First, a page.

MINNEAPOLIS (AP) Maya Moore and the Minnesota Lynx waltzed into the 2012 WNBA Finals ready for a coronation.
It was supposed to be the beginning of a dynasty, with the powerful Lynx sure to overwhelm heavy underdog Indiana for their second straight championship.
Tamika Catchings had other ideas.
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Catchings and the Fever took it to the defending champions, stunning them in Game 1 in Minnesota and taking the best-of-five series 3-1 for the franchise’s first championship.
Three years later, the two teams are meeting again. And this time, Moore said the Lynx will be ready for them.
”Coming into the finals that year, feeling like we weren’t as mentally tough as we needed to be,” Moore said. ”It was a great lesson for us. It’s just exciting for us to get back here and get another opportunity to be even better than we were, not just in 2012 but in any year we’ve been here.”
The Lynx are in the finals for the fourth time in five years. They rebounded after the 2012 disappointment to win their second title, but lost to Phoenix in the Western Conference finals last season to miss out on their fourth straight finals trip.
The Lynx swept the Mercury in the Western finals this season, but they have expressed little interest in the revenge angle that was brought up before that series and is resurfacing again this time around as the two teams prepare for Game 1 on Sunday in Minneapolis. It’s more about redemption for the Lynx, who don’t believe they gave the best accounting of themselves in that series against the Fever.
”I think it’s just easy to remember those feelings of feeling like we didn’t play up to the ability that we could,” Moore said. ”They totally fought and earned those wins. But wanting to end the season better than how we performed that year is something we can easily draw on as motivation.
”But I don’t think we even need that this year. We’re hungry. We’re playing hard and playing well and we understand what it takes by learning through our mistakes this year.”
The Fever enter the series on a roll themselves and with a similar chip on their collective shoulder. They beat the top-seeded Liberty in the Eastern Conference finals, coming back from 18 down in Game 2 to force a series-deciding Game 3 in New York that they won easily.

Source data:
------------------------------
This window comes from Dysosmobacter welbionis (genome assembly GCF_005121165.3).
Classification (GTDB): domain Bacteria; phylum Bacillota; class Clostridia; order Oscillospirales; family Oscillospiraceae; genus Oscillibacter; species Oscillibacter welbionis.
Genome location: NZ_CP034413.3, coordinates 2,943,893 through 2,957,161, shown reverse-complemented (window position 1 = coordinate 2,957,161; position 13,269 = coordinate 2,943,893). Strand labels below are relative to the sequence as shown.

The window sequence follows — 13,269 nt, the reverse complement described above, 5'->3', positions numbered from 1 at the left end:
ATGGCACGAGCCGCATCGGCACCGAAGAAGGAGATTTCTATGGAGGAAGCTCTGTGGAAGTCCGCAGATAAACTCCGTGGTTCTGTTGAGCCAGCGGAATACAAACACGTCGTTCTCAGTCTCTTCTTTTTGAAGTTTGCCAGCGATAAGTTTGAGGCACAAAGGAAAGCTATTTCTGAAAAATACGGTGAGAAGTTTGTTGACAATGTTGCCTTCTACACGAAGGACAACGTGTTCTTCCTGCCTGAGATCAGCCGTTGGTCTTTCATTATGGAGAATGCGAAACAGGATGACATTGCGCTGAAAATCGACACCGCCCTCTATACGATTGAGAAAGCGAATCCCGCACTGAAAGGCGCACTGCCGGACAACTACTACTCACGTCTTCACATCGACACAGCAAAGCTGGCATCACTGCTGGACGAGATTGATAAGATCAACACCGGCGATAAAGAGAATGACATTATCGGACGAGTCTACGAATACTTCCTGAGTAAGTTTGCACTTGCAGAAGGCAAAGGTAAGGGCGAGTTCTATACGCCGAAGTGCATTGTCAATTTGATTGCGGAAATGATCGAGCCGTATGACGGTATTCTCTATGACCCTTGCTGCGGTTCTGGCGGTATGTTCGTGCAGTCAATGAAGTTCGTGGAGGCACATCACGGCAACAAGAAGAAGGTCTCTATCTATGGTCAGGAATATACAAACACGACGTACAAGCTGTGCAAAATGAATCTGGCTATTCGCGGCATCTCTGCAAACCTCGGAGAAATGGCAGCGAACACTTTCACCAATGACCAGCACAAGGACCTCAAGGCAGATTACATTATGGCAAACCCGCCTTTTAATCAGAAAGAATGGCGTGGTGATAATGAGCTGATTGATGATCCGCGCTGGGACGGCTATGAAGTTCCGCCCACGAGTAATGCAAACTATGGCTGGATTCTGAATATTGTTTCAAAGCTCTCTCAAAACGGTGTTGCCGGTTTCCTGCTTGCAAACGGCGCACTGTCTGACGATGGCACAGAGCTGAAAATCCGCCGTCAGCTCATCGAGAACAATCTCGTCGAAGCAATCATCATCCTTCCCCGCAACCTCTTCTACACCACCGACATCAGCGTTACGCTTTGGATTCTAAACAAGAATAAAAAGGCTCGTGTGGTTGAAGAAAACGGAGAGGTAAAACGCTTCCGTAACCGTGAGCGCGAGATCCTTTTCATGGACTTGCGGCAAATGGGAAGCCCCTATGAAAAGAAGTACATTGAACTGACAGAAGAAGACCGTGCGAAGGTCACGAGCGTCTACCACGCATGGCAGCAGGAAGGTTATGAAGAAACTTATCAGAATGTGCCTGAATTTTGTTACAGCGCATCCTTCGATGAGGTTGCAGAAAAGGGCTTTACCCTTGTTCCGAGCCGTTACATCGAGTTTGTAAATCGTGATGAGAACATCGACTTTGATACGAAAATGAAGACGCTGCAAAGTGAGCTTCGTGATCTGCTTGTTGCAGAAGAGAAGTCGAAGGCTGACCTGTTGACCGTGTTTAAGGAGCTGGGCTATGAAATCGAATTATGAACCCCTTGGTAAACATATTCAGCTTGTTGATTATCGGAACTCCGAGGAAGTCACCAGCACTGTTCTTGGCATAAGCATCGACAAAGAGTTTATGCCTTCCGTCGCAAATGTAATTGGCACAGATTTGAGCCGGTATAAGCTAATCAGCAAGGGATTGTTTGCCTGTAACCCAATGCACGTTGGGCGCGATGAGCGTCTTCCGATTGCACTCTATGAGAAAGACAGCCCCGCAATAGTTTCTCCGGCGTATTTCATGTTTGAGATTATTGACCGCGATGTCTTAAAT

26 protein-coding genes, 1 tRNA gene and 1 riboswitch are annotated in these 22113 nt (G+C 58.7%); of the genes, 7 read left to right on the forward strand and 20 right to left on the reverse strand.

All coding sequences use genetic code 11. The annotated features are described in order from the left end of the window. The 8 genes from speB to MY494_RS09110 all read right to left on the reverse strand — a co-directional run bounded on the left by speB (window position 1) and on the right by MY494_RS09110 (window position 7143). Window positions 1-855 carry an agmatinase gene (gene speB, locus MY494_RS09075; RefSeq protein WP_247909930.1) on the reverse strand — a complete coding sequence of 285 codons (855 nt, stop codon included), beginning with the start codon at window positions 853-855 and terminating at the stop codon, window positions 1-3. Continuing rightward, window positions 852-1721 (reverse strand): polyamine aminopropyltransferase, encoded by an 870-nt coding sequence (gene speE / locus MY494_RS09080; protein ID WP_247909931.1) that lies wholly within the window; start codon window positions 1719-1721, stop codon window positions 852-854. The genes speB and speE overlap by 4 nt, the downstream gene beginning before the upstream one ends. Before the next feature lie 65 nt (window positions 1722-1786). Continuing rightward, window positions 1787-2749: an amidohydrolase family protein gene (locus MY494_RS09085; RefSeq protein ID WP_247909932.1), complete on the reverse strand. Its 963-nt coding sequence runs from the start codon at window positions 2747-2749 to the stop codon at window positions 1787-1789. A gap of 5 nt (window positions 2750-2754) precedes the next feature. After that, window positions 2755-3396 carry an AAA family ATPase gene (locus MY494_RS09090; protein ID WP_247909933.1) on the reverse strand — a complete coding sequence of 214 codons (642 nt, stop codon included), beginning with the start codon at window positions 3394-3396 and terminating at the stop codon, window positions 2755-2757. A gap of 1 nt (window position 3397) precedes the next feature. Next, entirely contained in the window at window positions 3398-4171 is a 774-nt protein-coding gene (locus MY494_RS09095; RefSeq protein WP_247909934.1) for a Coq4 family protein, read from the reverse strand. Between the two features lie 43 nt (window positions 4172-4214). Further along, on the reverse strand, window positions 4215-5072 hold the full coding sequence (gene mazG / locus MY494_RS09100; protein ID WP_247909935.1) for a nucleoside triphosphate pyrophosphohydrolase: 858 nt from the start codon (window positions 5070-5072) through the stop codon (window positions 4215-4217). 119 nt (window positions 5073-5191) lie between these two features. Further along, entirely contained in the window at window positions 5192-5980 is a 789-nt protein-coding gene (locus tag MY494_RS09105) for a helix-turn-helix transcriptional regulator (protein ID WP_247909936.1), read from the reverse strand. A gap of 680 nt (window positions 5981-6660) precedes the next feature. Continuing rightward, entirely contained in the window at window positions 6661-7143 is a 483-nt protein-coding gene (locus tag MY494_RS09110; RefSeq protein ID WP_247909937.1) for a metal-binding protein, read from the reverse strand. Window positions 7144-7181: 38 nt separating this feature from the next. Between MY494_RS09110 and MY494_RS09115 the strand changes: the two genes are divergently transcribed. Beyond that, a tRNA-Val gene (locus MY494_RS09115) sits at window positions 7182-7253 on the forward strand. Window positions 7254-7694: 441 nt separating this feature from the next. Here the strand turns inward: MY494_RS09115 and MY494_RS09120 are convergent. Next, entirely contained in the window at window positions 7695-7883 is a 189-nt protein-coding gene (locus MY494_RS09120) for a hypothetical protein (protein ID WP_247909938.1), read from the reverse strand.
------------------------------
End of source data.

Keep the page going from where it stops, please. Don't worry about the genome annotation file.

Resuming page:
”We just have to believe in ourselves and not worry about what anyone else says,” Catchings said. ”We know what we’re capable of doing. If we play defense the way we’re capable of and on offense move the ball and everything’s clicking there’s no one who can beat us. It’s all about believing. Believe in the system and believe in your teammates.”
The Lynx dealt with injuries to key players for much of the season and entered the playoffs with the starting group of Moore, Seimone Augustus, Lindsay Whalen, Rebekkah Brunson and Sylvia Fowles having played a total of 52 minutes together in the regular season.
Moore suffered a broken nose late in the regular season while Augustus and Whalen each missed big chunks of times with injuries. Somehow, the Lynx still managed to post the best record in the West, and the homecourt advantage that came with it proved key in the first two series.
”My black eye’s gone, but it’s still there underneath,” Moore said. ”We’ve definitely been battle-tested, which is great.”
Catchings and the rugged Fever will test them some more. One of the greatest stars the league has ever seen said she is retiring after next season, so the sense of urgency has never been higher for her.
”It’s going to take a lot more than what we just did in the last two series,” Catchings said. ”Our focus needs to be a lot more fine-tuned. They got a lot of really good players. Getting down to the details and staying focused, stay in the moment. Every single possession matters.”
AP Basketball Writer Doug Feinberg in New York contributed to this report